Positioned as the world’s ‘greenprint’ to decarbonise all modes of domestic transport by 2050, the Department of Transport’s recent Decarbonisation Plan received a luke-warm reception when it was finally published after months of delay this week. Rather than the coherent strategy many had envisaged, the plan brought together a series of previous commitments into a single document. This is not atypical for plans of this nature, but can be anticlimactic for observers.
The plan notably lacked many new ‘headline’ grabbing funding announcements or commitments. Coverage primarily focused on relatively mundane announcement to ban the sale of new diesel and petrol heavy goods vehicles (HGVs) and buses.
However, the positioning of – and the detail within – the plan is more revealing, outlining the significant opportunities available for companies and local authorities to engage with the Government on the future of the transport sector.
1) “It’s not about stopping people doing things: it’s about doing the same things differently.”
Shapps’ remark that “we will still fly on holiday, but in more efficient aircraft, using sustainable fuel. We will still drive, but increasingly in zero emission cars” was one of the most criticised aspects of the plan, which many took as an endorsement of continued unsustainable travel, given that the replacement technologies are not yet widespread. Rather, the claim speaks to the Conservatives’ broader strategy when it comes to reaching net zero – backing new technologies and slowly shifting habits through, cautious, market incentives, rather than encouraging serious behaviour change
The plan revealed several commitments.. As well as banning HGVs by 2030, the Government announced that UK domestic aviation will meet net zero by 2040 and UK shipping by 2050. But with a section of the strategy entirely dedicated to ‘supporting UK R&D’ to achieve decarbonisation, it is clear that the means of getting to Shapps’ future is not a reality yet.
2) “The Transport decarbonisation plan is just the start”
It is certainly clear from this plan that the Government continues to rely on innovation and co-operation from industry to provide the solutions for net zero. Publishing the plan, Shapps caveated that “we will need continued efforts and collaboration to deliver [the plan’s] ambitious commitments”. To that end, the Government announced a series of consultations they hope will help them reach their own targets. One area of focus was the aviation sector, with the Government announcing a new Jet Zero consultation. So, whilst the plan may lack detail it clearly demonstrates the opportunity for companies help shape the future of transportation, beyond COP26.
3) Regulation will play an important role
Whilst there was little regulation outlined in the plan itself, it did indicate there will be more to come. The plan states that the Government is planning “ambitious phase out dates for the sale of new non-zero emission vehicles, from scooters and motorcycles to 44 tonne trucks” which “will be underpinned by a new, world-leading, regulatory framework and a package of support for drivers and vehicle manufacturers”.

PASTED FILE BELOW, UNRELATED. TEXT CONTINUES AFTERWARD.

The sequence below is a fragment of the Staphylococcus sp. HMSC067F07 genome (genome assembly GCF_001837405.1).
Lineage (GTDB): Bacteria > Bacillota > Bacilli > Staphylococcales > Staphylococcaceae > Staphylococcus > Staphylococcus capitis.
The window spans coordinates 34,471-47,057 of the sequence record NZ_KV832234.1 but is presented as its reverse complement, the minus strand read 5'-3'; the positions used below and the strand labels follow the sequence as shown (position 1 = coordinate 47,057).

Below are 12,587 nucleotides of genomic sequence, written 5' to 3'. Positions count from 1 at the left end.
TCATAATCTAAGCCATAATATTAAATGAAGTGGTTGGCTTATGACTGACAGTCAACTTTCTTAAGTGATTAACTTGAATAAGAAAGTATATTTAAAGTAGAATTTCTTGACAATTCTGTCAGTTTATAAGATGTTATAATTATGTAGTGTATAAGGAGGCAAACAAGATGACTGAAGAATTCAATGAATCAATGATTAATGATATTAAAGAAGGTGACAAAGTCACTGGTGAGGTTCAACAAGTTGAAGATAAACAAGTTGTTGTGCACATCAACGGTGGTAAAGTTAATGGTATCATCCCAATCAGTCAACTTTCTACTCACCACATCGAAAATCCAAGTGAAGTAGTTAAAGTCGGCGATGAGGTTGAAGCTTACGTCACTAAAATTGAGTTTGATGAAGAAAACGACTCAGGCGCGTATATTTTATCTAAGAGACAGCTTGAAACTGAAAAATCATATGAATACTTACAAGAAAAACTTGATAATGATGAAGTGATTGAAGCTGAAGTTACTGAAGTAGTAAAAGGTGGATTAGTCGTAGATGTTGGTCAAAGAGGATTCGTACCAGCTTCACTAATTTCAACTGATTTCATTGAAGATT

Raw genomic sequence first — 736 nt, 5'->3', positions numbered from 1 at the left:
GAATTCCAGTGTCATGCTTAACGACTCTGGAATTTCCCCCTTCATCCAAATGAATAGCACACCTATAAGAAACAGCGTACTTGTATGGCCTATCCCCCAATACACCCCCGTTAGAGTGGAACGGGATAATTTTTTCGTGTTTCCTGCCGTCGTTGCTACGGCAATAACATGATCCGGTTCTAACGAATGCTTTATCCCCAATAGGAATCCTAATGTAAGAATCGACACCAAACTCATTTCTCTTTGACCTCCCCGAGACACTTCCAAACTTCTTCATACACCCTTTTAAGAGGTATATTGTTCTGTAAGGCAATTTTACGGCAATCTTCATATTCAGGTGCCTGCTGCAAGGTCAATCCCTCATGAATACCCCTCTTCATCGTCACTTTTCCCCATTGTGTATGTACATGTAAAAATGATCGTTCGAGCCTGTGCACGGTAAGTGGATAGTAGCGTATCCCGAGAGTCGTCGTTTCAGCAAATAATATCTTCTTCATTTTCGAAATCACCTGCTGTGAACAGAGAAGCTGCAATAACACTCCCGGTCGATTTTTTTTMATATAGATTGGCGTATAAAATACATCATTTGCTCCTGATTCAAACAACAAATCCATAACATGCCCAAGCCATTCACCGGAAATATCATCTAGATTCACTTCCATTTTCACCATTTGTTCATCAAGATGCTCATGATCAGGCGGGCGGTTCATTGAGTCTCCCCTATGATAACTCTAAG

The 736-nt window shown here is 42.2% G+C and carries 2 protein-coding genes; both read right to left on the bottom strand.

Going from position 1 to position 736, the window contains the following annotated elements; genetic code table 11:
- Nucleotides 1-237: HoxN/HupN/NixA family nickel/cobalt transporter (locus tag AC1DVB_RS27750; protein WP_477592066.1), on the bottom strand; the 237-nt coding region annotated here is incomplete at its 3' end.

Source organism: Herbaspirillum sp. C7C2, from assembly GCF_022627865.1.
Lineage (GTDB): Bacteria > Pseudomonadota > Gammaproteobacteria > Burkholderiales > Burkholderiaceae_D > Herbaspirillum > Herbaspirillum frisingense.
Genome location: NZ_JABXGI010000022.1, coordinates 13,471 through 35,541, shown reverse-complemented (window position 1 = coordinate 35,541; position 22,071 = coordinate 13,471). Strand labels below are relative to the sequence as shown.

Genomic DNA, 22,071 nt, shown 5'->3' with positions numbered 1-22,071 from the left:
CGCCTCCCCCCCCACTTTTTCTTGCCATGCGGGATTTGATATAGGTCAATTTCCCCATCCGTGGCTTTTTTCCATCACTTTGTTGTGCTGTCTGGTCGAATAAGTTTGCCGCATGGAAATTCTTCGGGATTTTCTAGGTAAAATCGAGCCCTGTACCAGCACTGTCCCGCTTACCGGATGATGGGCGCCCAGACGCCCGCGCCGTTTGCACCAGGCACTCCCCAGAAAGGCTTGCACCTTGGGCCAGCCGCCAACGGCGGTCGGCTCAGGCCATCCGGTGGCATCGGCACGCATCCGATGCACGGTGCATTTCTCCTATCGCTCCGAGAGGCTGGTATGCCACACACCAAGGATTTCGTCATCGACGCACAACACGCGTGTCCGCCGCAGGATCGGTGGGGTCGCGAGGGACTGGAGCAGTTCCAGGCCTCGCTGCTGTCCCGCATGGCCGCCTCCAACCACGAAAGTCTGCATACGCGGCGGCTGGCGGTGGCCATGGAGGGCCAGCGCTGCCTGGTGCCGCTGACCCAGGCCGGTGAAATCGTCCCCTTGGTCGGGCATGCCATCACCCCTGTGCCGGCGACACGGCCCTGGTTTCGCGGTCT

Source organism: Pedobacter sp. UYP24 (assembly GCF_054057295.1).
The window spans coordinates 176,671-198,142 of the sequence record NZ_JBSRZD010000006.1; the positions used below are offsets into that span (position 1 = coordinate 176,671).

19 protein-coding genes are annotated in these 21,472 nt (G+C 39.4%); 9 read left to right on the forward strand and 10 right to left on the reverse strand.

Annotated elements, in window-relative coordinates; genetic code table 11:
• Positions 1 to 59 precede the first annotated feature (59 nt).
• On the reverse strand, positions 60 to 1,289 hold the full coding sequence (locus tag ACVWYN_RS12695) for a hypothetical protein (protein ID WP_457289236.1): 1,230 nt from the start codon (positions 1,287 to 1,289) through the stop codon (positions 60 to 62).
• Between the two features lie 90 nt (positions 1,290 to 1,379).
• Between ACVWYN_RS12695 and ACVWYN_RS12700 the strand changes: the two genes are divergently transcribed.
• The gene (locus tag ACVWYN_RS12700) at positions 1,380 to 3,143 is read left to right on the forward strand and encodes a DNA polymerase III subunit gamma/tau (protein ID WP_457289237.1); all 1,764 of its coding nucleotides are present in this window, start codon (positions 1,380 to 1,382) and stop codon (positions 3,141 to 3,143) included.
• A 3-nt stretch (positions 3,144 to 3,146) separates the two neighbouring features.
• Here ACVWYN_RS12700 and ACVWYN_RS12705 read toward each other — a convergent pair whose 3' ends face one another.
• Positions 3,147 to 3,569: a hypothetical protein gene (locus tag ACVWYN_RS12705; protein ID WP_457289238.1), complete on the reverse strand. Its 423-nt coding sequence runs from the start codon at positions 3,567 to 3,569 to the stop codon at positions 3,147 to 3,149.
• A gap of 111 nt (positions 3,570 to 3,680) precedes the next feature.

The Government has faced criticism for failing to provide concrete guidance on regulations to allow companies to plan ahead for the future. This plan does little to pacify those concerns, but it does hint at the areas where further action may be taken, including that the Government is consulting on the design of a new regulatory regime for road vehicles’ CO2 emissions, including the possible
introduction of a zero emission vehicle (ZEV) mandate, as recommended by the Climate Change Committee.
4) “Transport is not just how you get around”
Introducing the plan, Shapps remarked that transport is more than getting it around “it is something that fundamentally shapes our towns, cities and countryside, our living standards and our health”. It speaks to the Government’s recognition of the link between transport, air pollution and the levelling up agenda.
5) Local governments will be key
With that agenda in mind, the final point is the important role that local governments and authorities will play. Shapps outlined that “local authorities will have the power and ambition to make bold decisions” on transport while the plan outlined the commitment that by 2050 every place in the UK will have its own net zero transport network with “radical change” coming from “empowering and supporting local leaders…local authorities, mayoral combined authorities, Sub-National Transport Bodies, the devolved administrations and local interest groups.” With a new £90 million Local EV Infrastructure Fund, opening in 2022, and further inroads being made by shared micro-mobility innovations such as e-scooters, it is clear that transport decarbonisation will play out on a local level.